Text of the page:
Target Testing Next Day Delivery

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Target Testing Next Day Delivery

By Jamie Grill-Goodman - 05/10/2017

Under pressure from e-commerce giants Amazon and Walmart, Target is testing a next-day home delivery service called Target Restock. Amazon, which offers rapid delivery services like Prime Now and Amazon Pantry, recently said it cut the threshold for free shipping to $25 from $35. Walmart previously dropped its free-shipping minimum to $35 from $49.

box

Target plans to pilot the new service with shoppers this summer in the Minneapolis area.

Once the pilot is live, Minneapolis area shoppers that have a REDcard will be eligible to access thousands of household essentials online. They will be able to fill a box with multiple items and have their orders shipped to their homes for a low, flat fee, although there are no reports yet on what that fee will be. Target said it will be able to fulfill orders placed before 1:30 pm by the next business day.

"Today’s consumers expect everything right now!" Ken Morris, Principal, Boston Retail Partners (BRP) told RIS News. "Amazon and Walmart are raising the bar by continuing to offer faster delivery options – even same day. This move by Target to offer next day delivery is a direct response to competitors’ offerings – they need to do it. Target will also need to add fresh, refrigerated or frozen foods categories to next day delivery to be on par with Amazon and Walmart.

Target said the items for Target Restock orders will be packaged at a nearby store, essentially turning local stores into omnichannel  warehouses.  

"It’s an interesting move by Target to use existing personnel to package the boxes that consumers order with Target Restock," commented Barry Pellas, Chief Business Technologist of PointSource. "It integrates front-end employees more deeply within the supply chain, giving them a holistic picture of the inventory that’s going in and out of the store. At this stage, Ship from Store (SFS) is a good choice because Target can analyze inventory and manage logistics, using technology patterns to ensure that the store always has what it needs when it needs it.

"But this is just the beginning for Target, and if they continue to roll out this service across the county, the SFS method might not be sustainable with increased demand. Right now, the products that they are offering in this pilot are not a comprehensive selection of Target’s inventory. As they offer more options a separate warehouse will be necessary to accommodate this influx, and more digital inventory management services will be necessary with it. If Target wants to compete with e-commerce giants like Amazon and Walmart, they’re going to need to build out a more robust supply chain and that isn’t possible in-store."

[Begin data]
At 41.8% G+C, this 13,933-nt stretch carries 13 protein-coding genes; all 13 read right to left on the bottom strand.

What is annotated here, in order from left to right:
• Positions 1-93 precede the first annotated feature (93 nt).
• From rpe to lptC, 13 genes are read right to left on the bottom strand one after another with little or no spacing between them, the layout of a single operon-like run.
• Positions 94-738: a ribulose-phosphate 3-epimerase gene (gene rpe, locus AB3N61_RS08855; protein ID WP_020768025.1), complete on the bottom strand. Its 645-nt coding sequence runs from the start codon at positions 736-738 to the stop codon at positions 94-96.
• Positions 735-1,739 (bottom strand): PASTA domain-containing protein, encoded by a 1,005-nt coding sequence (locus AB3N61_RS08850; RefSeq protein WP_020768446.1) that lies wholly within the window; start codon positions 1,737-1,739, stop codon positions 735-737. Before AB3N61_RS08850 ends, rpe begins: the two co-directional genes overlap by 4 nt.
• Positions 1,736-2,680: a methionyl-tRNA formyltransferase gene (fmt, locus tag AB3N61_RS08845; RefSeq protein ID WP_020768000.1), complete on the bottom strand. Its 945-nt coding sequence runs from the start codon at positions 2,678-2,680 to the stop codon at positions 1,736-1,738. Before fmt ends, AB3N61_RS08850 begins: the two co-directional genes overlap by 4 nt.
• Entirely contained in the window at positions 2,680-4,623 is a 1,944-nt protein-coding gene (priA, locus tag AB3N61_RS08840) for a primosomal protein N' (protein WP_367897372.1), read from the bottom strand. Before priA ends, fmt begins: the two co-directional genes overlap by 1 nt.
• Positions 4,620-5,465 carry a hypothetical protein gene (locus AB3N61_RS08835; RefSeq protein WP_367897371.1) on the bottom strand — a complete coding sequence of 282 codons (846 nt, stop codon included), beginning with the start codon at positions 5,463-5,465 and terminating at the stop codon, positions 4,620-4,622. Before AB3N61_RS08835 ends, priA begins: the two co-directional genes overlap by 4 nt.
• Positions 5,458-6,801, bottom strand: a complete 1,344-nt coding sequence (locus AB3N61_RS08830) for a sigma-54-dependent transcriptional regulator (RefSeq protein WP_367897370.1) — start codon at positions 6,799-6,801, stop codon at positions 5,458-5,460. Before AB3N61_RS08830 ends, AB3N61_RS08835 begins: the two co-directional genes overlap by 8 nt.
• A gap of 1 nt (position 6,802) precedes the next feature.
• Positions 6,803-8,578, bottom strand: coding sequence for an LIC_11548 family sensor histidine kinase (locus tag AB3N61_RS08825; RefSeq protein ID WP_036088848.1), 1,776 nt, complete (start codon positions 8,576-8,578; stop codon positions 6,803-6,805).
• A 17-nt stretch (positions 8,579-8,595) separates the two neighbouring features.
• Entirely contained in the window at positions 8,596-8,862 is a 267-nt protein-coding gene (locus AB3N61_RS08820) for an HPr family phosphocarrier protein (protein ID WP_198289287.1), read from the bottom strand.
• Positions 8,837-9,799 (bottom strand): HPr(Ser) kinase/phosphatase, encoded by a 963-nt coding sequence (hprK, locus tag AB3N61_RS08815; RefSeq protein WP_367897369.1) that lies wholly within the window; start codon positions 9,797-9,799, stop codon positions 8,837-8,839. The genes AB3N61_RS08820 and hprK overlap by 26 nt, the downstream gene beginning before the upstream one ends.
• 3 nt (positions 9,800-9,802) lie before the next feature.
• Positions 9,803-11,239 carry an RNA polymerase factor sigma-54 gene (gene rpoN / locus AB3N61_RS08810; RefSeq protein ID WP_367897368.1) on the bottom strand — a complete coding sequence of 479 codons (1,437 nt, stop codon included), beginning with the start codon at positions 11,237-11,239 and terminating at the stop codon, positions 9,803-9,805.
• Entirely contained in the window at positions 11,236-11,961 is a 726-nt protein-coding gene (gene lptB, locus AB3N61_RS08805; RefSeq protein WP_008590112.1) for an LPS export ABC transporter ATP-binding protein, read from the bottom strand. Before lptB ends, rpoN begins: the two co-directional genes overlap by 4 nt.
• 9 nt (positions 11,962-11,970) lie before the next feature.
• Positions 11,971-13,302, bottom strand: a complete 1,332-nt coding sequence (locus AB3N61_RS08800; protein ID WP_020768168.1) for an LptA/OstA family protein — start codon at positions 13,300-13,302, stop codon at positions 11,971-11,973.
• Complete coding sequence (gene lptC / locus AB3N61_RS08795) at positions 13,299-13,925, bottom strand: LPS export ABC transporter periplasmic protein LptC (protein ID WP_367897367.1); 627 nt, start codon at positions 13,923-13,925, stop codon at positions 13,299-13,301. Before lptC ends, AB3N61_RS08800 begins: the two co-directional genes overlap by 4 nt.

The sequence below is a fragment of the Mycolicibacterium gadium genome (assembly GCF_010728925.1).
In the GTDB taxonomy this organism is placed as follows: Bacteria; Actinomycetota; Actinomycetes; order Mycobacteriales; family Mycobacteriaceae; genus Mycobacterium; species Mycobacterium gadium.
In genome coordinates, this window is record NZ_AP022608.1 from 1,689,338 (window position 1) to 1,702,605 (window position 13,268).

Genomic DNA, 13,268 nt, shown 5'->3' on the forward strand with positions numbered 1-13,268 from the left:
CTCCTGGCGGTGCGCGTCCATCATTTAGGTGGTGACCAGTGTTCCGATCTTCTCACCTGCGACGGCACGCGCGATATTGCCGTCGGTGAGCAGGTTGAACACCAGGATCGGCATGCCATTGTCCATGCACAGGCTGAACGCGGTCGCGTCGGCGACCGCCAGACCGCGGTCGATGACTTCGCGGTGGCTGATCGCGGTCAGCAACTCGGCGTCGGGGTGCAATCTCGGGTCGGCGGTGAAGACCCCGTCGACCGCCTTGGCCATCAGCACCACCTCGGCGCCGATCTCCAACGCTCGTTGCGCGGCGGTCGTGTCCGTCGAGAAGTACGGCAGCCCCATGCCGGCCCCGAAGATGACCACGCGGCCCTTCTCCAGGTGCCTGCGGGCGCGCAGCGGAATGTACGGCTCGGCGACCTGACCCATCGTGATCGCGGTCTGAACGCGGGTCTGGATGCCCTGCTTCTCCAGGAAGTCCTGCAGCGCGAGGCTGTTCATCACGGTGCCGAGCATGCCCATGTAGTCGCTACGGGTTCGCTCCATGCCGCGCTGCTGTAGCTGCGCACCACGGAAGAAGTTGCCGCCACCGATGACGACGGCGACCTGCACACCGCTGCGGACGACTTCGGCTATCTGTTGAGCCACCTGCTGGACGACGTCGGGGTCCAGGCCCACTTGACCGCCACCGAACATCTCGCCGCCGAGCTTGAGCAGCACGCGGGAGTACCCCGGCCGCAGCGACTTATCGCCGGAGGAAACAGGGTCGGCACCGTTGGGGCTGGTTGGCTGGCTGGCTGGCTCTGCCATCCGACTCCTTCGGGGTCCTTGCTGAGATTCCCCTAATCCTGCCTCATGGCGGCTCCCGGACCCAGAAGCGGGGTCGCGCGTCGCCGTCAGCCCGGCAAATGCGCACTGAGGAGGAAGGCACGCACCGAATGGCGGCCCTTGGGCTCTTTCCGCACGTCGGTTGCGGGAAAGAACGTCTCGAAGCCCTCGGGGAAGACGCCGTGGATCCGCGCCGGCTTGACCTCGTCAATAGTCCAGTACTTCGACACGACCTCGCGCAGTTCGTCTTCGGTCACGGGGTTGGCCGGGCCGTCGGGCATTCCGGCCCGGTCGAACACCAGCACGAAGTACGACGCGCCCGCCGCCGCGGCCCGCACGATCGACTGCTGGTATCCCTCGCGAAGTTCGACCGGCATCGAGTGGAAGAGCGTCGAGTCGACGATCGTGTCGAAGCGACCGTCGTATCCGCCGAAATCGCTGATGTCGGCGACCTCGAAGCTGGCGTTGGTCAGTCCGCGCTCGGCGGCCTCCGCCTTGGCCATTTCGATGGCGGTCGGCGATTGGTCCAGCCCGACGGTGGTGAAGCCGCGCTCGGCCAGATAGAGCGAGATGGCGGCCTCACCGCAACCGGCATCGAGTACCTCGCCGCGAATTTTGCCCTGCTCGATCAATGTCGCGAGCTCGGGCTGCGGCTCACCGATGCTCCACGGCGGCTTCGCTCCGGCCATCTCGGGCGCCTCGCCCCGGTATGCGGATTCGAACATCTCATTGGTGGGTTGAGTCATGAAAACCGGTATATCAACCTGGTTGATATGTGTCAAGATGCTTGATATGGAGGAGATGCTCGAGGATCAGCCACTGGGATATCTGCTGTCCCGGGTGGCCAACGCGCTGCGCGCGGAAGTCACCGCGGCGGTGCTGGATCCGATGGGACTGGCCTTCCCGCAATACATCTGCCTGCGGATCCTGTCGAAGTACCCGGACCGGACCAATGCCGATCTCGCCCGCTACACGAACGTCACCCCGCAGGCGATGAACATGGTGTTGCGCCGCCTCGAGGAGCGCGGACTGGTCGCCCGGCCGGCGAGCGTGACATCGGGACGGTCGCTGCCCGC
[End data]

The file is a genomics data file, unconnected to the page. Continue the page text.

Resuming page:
"Target seems to be playing catch-up instead of leap-frogging the competition," said Morris. "Perhaps moving to same day within a reasonable proximity of their store locations and adding auto-replenishment services for products that are purchased regularly might be a better strategy. Another good strategy would be to offer an enhanced loyalty program, similar to Amazon Prime, that offers compelling benefits like free delivery and premium benefits that increase customer loyalty for products they can purchase from many other sources."

Target noted in its blog that the company is fine-tuning the experience and testing various enhancements as well.

"In order to combat the possible decline of in-store sales, Target should consider replicating their in-store experience by personalizing the buying experience within the application," said Pellas. "Providing recommended products, suggestions based on past shopping trips (both in store and through Target Restock), or enticing them upon checkout with deals and Cartwheel offers will help to recover revenue from those impromptu purchases while keeping their loyal REDcard buyers engaged."

Supply Chain Concerns

Providing the rapid service that e-commerce giants like Amazon offer will requireTarget to ensure that their technologies and architectural infrastructure allow for seamless communication and integration between their fleet management, tracking and warehouses.

"All areas of the supply chain must be unified so that the data being shared and experiences provided are consistent across locations and channels," said Pellas. "If Target continues to build out this program to a national level, a cloud-based platform with real-time, omnichannel capabilities will be essential to the growth of the Restock service.

"Sharing goals and developing open lines of communication within an organization will help establish innovative processes that can improve existing procedures and lead to greater efficiencies. This type of transparency can help retailers continue to adapt to meet changing market needs."

"While this is a good move for Target, competitors are upping the game which will continue to put pressure on Target and others to find ways to offer faster delivery services and other conveniences that make shopping and buying easier," said Morris. "Retailers selling commodity items have a challenging road ahead."